Security of iOS devices is always a hot topic, and with macOS having had its own security issues of late thanks to the discovery that root access was not as well secured as it should be for a while, many pointed to iOS as an example of a secure operating system.
As with all things though, there is no such thing as complete security and according to Russian firm ElcomSoft, iOS 11 makes encrypted iOS backups less secure than they used to be.
If ElcomSoft sounds familiar it is because it is a company often used by law enforcement to gain access to devices when required, so when it says that iOS 11’s encrypted iTunes backups are not as secure as those created prior to its arrival, it is worth taking note. The issue apparently stems from how iOS 11 handles passwords for those encrypted backups, with the current system allowing the password to be changed depending on the circumstances.
Before Apple shipped iOS 11, if you made an encrypted backup of an iOS device in iTunes, the password protecting that backup was used every time moving forward, even if you switched Mac. This meant that even if someone got hold of the backup and had a device’s passcode, they could not access the data inside the backup. However, as of iOS 11, Apple changed that behavior.
The password would become the property of the i-device and not the PC (or the copy of iTunes) that was used to set the password. You could connect your phone to a different computer and make a local backup with a freshly installed copy of iTunes, and that backup would still be protected with the password you set a long time ago.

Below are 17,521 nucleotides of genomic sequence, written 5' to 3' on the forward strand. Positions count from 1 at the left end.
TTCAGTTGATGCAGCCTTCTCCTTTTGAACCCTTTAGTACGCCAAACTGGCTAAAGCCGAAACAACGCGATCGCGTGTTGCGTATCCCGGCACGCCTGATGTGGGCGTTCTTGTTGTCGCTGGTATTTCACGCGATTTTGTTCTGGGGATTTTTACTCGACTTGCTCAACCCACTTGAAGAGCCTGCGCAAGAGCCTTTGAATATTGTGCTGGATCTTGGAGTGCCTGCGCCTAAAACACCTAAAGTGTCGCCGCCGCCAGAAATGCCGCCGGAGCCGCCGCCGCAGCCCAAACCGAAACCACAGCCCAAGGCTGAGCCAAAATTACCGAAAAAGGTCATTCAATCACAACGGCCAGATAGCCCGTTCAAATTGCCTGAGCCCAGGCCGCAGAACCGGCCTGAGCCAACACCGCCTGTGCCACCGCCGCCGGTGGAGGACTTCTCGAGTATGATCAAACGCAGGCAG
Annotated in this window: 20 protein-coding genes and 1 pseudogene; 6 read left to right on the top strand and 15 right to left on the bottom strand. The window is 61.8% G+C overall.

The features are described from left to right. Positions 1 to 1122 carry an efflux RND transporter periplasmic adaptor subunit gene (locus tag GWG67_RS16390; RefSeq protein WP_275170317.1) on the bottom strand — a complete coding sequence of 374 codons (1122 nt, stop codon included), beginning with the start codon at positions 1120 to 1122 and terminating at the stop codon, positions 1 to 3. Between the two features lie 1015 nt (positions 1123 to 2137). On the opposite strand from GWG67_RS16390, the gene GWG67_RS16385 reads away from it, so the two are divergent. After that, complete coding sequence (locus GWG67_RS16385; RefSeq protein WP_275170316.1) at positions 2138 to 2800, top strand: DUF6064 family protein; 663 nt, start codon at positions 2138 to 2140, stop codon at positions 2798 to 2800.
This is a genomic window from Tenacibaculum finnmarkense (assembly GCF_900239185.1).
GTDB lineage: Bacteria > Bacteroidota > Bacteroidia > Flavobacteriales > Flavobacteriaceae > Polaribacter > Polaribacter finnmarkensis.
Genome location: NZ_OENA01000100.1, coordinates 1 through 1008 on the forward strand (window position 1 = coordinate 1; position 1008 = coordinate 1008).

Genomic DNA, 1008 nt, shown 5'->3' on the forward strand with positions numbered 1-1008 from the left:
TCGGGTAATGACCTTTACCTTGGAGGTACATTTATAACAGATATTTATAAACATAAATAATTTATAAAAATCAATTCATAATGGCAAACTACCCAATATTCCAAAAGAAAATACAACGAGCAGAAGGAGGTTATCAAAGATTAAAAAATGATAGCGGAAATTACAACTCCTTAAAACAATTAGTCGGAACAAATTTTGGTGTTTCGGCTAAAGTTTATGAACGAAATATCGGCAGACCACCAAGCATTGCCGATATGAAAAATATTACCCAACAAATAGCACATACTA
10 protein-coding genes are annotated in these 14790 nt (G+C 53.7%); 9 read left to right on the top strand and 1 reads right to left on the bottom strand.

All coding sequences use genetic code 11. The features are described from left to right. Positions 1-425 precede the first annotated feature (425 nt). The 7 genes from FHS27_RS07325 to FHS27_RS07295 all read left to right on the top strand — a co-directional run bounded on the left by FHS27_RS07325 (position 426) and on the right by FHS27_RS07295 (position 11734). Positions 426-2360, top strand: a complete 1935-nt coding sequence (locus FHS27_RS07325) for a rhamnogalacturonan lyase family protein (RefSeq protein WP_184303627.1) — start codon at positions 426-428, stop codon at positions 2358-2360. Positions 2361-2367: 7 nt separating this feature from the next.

Any attempt to change or remove that password must pass through iOS, which would require to provide the old password first. Forgot the original password? There’s no going back, you’re stuck with what you have unless you are willing to factory reset the device and lose all data in the process.
Users, or attackers are still unable to change an existing password, however they can reset the password on the device, and can then make a whole new encrypted backup with a new password. That new password could then be used to access the data held within the encrypted backup.
Apple even documents the change itself, showing that this is indeed intended behavior rather than a bug. Based on that we can assume that Apple is weighing up security with convenience and trying to find a happy middle ground along the way. We’re just not sure this is the right ground to settle on. Admittedly, an attacker would still need access to an iOS device and know its passcode for this to work, but stranger things have happened.
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